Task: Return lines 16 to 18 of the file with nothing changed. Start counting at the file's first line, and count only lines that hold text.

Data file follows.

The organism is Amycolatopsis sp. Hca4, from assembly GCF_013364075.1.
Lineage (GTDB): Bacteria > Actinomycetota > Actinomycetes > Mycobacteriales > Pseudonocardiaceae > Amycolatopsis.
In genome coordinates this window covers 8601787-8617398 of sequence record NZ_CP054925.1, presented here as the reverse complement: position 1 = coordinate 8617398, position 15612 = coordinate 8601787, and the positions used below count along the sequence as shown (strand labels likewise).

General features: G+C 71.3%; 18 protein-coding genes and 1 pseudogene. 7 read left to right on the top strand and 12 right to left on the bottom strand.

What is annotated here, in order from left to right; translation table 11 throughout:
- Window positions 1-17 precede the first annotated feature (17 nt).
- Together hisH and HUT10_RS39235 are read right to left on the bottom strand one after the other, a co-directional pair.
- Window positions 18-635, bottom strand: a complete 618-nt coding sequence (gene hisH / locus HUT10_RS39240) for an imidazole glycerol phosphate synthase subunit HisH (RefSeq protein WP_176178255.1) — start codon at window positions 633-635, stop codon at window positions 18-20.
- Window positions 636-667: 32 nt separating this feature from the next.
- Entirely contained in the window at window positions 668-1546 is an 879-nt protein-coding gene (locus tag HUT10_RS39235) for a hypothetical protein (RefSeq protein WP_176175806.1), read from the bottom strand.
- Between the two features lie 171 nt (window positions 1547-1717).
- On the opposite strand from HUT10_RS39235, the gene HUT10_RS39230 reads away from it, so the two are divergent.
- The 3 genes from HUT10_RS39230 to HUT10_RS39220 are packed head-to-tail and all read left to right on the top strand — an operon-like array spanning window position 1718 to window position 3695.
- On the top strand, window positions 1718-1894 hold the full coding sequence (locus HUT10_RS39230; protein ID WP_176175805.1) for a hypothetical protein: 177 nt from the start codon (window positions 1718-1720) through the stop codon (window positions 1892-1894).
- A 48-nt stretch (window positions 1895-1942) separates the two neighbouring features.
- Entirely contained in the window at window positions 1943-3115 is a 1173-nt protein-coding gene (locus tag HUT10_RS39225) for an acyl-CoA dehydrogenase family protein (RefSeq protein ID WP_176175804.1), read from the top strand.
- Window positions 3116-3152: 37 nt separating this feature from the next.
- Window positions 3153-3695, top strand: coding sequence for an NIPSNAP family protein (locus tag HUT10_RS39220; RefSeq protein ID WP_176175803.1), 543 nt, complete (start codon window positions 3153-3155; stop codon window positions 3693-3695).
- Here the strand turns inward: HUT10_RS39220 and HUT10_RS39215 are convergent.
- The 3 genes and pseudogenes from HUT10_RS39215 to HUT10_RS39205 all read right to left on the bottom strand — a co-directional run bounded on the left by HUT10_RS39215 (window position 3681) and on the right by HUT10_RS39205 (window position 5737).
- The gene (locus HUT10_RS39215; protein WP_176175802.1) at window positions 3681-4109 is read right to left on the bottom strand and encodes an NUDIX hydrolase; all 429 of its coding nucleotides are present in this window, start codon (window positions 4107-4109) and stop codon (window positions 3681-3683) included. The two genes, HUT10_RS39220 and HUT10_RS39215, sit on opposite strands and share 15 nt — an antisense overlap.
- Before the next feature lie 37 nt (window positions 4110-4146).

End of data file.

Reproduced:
- Entirely contained in the window at window positions 1943-3115 is a 1173-nt protein-coding gene (locus tag HUT10_RS39225) for an acyl-CoA dehydrogenase family protein (RefSeq protein ID WP_176175804.1), read from the top strand.
- Window positions 3116-3152: 37 nt separating this feature from the next.
- Window positions 3153-3695, top strand: coding sequence for an NIPSNAP family protein (locus tag HUT10_RS39220; RefSeq protein ID WP_176175803.1), 543 nt, complete (start codon window positions 3153-3155; stop codon window positions 3693-3695).